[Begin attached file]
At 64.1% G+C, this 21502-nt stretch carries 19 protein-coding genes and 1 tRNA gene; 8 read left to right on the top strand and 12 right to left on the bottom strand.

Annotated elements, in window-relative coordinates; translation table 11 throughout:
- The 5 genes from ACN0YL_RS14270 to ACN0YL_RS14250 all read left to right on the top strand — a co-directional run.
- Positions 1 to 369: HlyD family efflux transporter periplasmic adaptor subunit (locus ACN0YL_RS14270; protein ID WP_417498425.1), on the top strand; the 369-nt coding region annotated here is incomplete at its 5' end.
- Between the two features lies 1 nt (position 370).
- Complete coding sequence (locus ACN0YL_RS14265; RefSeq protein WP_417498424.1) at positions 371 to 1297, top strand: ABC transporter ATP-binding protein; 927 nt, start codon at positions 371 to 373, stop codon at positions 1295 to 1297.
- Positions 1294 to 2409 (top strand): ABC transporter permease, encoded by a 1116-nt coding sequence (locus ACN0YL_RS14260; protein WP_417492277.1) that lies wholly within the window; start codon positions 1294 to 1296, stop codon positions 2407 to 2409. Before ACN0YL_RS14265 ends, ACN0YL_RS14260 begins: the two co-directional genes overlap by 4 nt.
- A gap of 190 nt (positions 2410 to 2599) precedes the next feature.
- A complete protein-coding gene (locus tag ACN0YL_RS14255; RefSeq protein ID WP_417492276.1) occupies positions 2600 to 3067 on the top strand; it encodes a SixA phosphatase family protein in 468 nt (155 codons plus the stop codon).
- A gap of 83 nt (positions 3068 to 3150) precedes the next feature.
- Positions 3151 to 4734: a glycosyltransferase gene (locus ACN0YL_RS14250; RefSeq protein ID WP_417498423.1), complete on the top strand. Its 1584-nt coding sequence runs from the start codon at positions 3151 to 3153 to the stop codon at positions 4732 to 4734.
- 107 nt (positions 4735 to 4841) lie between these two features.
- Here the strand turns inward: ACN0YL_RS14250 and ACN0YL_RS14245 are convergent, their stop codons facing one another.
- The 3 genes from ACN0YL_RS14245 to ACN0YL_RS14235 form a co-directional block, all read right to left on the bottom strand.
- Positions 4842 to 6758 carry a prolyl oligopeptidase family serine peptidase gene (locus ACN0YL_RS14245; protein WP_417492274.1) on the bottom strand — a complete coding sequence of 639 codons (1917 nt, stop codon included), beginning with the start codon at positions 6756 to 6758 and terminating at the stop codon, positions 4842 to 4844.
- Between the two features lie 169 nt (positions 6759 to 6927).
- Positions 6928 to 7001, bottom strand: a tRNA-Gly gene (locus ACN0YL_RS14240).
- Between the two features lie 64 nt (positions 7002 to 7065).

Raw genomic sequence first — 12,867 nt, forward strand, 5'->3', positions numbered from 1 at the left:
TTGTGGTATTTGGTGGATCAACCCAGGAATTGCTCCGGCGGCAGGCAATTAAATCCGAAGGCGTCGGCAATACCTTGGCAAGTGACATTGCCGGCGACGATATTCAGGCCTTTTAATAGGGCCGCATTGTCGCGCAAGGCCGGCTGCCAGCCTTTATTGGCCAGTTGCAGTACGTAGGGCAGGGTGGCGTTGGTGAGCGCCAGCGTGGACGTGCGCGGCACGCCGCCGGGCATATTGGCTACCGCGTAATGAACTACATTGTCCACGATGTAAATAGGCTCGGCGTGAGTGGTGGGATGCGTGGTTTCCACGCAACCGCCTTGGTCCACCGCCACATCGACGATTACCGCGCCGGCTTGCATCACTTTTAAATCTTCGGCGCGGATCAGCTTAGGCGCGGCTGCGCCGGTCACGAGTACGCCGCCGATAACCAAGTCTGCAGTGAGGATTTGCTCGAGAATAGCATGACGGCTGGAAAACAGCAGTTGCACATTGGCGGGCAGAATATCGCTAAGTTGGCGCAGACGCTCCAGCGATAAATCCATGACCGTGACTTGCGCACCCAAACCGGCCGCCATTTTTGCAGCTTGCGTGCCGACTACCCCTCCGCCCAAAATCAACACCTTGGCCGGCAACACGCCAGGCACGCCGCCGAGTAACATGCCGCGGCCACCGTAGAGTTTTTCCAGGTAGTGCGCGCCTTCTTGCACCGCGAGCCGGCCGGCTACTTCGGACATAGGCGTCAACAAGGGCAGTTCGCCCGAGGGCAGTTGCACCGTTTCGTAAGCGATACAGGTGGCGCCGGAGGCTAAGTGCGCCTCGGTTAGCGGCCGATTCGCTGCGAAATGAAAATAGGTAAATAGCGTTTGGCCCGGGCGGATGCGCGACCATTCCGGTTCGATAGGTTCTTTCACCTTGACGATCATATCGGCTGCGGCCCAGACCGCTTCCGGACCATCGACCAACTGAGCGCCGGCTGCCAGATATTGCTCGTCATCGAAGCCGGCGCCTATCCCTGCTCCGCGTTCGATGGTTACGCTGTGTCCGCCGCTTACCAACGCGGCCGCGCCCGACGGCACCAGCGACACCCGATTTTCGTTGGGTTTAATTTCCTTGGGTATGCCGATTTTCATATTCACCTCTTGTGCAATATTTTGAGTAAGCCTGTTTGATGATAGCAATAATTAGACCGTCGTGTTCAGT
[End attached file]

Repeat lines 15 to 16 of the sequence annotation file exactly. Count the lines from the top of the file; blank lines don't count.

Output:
- Positions 4842 to 6758 carry a prolyl oligopeptidase family serine peptidase gene (locus ACN0YL_RS14245; protein WP_417492274.1) on the bottom strand — a complete coding sequence of 639 codons (1917 nt, stop codon included), beginning with the start codon at positions 6756 to 6758 and terminating at the stop codon, positions 4842 to 4844.
- Between the two features lie 169 nt (positions 6759 to 6927).